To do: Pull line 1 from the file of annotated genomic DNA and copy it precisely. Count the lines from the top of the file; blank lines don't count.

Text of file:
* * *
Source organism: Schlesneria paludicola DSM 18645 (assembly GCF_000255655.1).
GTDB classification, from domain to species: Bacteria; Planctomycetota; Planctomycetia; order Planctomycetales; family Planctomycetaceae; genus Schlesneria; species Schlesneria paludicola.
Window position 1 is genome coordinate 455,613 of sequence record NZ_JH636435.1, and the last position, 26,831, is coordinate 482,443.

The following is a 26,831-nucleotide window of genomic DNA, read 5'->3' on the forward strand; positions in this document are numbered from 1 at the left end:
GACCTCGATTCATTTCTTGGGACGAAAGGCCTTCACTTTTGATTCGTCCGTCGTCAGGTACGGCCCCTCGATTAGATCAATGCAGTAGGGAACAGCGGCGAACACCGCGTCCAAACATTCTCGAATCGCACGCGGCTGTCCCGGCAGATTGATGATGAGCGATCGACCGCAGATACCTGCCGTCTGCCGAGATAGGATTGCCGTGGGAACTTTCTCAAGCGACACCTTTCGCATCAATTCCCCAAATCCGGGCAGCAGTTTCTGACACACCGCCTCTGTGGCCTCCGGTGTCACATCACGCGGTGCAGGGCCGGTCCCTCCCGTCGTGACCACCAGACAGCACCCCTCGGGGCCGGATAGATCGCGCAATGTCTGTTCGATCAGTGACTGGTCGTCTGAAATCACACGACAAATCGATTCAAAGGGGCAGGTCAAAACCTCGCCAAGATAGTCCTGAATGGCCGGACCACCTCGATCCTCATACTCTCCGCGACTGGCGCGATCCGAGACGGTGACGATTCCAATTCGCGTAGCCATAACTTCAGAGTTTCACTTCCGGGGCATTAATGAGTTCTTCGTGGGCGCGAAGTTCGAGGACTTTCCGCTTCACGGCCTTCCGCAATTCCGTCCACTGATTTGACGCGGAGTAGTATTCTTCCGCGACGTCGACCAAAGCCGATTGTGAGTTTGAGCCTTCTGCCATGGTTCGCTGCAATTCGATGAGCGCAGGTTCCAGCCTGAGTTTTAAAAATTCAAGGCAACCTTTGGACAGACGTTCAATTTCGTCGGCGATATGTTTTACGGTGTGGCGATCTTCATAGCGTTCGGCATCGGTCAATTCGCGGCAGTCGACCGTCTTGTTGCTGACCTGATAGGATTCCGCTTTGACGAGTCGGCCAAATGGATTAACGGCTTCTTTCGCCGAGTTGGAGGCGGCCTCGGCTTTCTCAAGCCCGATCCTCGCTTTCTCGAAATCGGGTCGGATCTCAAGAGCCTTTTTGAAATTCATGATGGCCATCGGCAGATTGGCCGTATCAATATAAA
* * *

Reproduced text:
Source organism: Schlesneria paludicola DSM 18645 (assembly GCF_000255655.1).